In the well known story of Adam and Eve, which is found in the Old Testament of the Bible, the serpent tempts Eve to partake of the fruit of the Tree of Knowledge of Good and Evil. As we all know, Adam and Eve were commanded by their Creator to abstain from eating the fruit of this tree, as all their needs were provided for, and eating from this tree was forbidden by God for some reason. Of course, there are all sorts of theological speculations about why this tree was placed in the garden and what resulted when Eve decided to be disobedient. A literal reading of this mythological story has lead many Christians over the years to believe that the fall of mankind into evil and sinful ways can all be traced back to this one incident.
Unfortunately, the moral of Adam and Eve’s story has lead some to believe that women are responsible for the downfall of humanity. With a very rudimentary reading, the story essentially says that Eve gave into temptation and ate from the Tree of Knowledge of Good and Evil, and then brought Adam down with her and got them both kicked out of the Garden of Eden. This has served as a pretty good excuse for subjugating women over the years, since their gender can now be held liable as being guilty by extension for causing man to fall out of favor with God. But this simplistic interpretation is based on a very literal and paternalistic conception of the tale, and really doesn’t account of any deeper meaning or allegorical teaching.
Obviously, there are other interpretations of the story, and not all who believe in the Bible as the word of God think that women are to blame for the sins of mankind. If we look beyond the very superficial, literal interpretation of this Biblical story, there is a more cosmic and primal message that can be gleaned from it. Instead of thinking of God as the typical controlling old-man-in-the-sky deity of the Judeo-Christian tradition, let us think in terms of our collective consciousness. If we consider the story of Adam and Eve and their “fall from grace” as an allegorical tale representing the emergence of self-awareness, or the knowledge of good and evil, as the Bible put it, we can gain a completely different understanding.
Instead of thinking of Adam and Eve as the actual first humans to exist, we could let them represent humankind in a more primitive state of being. Speaking in evolutionary terms, we all know that our tribal predecessors lived much more like animals, until they started building cities, developed agricultural methods for obtaining sustenance, and started to become more self-aware. At this point in history, our ancestors extended their intellectual capacity, expanded human consciousness, and began developing the modern day societies we now benefit from greatly, it was a major departure from the simple existence humans once enjoyed in the Garden.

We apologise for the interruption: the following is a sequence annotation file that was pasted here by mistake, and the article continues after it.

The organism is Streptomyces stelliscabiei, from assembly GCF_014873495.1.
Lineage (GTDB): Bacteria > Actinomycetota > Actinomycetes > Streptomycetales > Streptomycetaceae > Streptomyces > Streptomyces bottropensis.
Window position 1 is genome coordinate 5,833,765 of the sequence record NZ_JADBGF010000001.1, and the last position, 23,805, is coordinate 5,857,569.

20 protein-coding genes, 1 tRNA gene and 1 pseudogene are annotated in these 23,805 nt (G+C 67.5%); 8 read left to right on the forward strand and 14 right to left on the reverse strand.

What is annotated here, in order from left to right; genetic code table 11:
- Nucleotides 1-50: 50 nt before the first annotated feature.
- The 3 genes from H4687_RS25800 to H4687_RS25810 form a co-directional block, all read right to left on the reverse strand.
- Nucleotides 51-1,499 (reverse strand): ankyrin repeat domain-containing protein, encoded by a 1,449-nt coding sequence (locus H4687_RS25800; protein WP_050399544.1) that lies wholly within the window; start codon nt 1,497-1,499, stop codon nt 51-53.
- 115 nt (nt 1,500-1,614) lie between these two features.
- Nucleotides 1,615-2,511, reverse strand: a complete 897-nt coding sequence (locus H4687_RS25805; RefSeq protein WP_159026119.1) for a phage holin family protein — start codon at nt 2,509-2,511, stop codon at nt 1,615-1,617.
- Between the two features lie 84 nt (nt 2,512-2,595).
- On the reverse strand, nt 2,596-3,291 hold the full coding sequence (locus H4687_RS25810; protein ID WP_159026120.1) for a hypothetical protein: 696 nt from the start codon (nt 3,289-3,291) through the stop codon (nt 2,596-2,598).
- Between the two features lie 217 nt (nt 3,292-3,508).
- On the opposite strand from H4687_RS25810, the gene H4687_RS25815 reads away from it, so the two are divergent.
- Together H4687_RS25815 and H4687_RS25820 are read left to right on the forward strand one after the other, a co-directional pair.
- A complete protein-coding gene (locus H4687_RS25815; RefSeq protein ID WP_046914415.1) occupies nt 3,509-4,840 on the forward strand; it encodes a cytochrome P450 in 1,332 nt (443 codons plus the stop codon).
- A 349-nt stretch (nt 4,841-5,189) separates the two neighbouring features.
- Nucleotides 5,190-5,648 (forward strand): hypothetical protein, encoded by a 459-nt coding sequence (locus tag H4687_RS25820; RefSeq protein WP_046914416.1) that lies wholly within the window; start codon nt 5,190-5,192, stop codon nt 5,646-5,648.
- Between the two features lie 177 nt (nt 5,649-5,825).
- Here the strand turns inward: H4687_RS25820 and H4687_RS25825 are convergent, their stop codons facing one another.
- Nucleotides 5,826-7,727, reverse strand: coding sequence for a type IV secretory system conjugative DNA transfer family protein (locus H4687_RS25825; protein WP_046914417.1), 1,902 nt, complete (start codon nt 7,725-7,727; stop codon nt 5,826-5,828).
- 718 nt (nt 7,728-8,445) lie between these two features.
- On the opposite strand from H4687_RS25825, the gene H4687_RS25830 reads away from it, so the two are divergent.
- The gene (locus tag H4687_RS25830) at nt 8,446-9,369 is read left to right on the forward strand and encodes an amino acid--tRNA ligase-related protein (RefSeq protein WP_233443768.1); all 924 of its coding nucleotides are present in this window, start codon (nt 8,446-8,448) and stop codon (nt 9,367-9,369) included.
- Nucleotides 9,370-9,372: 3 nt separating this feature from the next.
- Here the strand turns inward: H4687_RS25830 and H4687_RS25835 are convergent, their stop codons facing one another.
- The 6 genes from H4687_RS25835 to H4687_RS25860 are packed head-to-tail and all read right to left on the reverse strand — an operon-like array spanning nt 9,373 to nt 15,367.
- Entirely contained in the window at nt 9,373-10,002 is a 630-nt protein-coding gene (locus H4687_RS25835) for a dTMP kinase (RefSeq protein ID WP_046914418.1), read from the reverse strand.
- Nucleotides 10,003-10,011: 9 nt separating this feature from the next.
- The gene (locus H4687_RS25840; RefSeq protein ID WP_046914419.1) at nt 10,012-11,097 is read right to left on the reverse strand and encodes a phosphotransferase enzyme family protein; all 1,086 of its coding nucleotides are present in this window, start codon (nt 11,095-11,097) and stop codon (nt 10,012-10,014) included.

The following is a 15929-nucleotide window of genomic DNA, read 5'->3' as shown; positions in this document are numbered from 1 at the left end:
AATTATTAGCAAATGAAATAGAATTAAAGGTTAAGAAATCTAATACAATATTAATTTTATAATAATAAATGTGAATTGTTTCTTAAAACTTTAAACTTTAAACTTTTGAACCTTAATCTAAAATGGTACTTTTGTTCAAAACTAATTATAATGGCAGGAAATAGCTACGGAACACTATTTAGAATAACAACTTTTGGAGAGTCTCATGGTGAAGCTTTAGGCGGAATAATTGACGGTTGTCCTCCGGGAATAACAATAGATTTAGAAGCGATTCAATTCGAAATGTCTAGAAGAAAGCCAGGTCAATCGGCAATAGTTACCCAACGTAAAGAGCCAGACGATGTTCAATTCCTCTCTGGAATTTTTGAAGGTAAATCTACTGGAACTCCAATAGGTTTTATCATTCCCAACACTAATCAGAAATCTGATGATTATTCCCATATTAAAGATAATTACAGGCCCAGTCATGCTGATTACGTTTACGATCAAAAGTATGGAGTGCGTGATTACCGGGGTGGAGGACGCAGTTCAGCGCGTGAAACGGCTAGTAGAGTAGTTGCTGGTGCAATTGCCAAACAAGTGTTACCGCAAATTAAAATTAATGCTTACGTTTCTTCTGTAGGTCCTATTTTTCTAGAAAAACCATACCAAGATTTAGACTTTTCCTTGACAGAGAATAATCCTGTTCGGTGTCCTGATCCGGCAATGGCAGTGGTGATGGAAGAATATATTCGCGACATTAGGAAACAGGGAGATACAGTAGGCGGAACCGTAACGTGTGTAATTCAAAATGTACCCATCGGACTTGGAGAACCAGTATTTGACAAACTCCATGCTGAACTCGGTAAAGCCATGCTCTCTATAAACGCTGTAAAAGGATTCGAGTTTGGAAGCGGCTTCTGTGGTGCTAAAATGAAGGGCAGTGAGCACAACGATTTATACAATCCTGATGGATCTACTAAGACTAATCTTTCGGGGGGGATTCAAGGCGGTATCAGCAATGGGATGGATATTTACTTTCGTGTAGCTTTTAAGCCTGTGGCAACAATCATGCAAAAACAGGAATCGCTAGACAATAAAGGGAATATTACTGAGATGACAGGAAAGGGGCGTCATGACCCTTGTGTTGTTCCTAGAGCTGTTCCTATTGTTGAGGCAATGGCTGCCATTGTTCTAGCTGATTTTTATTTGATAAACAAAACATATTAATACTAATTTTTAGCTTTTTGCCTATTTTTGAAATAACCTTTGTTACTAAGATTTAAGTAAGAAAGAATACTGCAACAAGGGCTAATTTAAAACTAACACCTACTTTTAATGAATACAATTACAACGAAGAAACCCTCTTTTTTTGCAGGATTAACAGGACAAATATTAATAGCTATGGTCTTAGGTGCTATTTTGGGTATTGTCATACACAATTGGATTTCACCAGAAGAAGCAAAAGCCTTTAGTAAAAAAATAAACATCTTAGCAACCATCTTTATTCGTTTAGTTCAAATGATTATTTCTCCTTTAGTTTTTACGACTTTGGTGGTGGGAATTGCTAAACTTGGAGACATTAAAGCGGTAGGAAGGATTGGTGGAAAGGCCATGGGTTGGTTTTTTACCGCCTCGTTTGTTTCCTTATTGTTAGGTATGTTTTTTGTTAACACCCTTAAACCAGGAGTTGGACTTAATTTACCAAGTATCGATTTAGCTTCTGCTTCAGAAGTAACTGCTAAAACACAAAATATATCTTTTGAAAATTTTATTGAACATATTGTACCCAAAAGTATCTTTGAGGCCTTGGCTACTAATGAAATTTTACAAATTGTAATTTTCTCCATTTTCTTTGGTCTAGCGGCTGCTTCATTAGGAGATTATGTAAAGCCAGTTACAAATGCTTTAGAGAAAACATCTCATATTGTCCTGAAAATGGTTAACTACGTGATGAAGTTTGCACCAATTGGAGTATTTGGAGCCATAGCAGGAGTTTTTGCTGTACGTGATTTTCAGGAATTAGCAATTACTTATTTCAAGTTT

So, what was it that changed the way of living that humans had developed over the millions of years which basically accounts for most of prehistory? The Garden of Eden represents that original state of being, the animalistic ways of hunter-gatherers, the naked and unashamed way of life that is epitomized by the myth of Adam and Eve. And as for the Tree of Knowledge of Good and Evil? This tree was a plant that caused a shift in perspective. Before humans discovered this plant, they lived as the other animals did. There was no concept of right and wrong, no moral philosophy, no belief in any higher power. But once they partook of the fruit of this plant, their awareness changed. Their consciousness was enlarged and they realized that there was much more going on, within and without. They became more self-aware, but also had their knowledge of the universe broadened as well. Suddenly, Adam and Eve realized they were naked and vulnerable. They immediately gained an understanding of right and wrong and were faced with the cognizance that they each had a choice.
The story of Adam and Eve is more often interpreted as a moralistic tale meant to describe the moment where humankind turned against God, but perhaps it is actually the other way around. Maybe our choice to partake of the fruit produced by the Tree of Knowledge of Good and Evil was really the point in human history that our ancestors discovered cannabis. There was definitely something that caused human consciousness to transform from the very basic animal nature that existed in prehistory, to the multifaceted, complex, and self-aware mind of the modern human being. Those who know how cannabis affects our perception of reality and consciousness, and the contemplative state of awareness which it helps us enter into will also understand how it very well could be the tree that caused us to leave the garden for the city.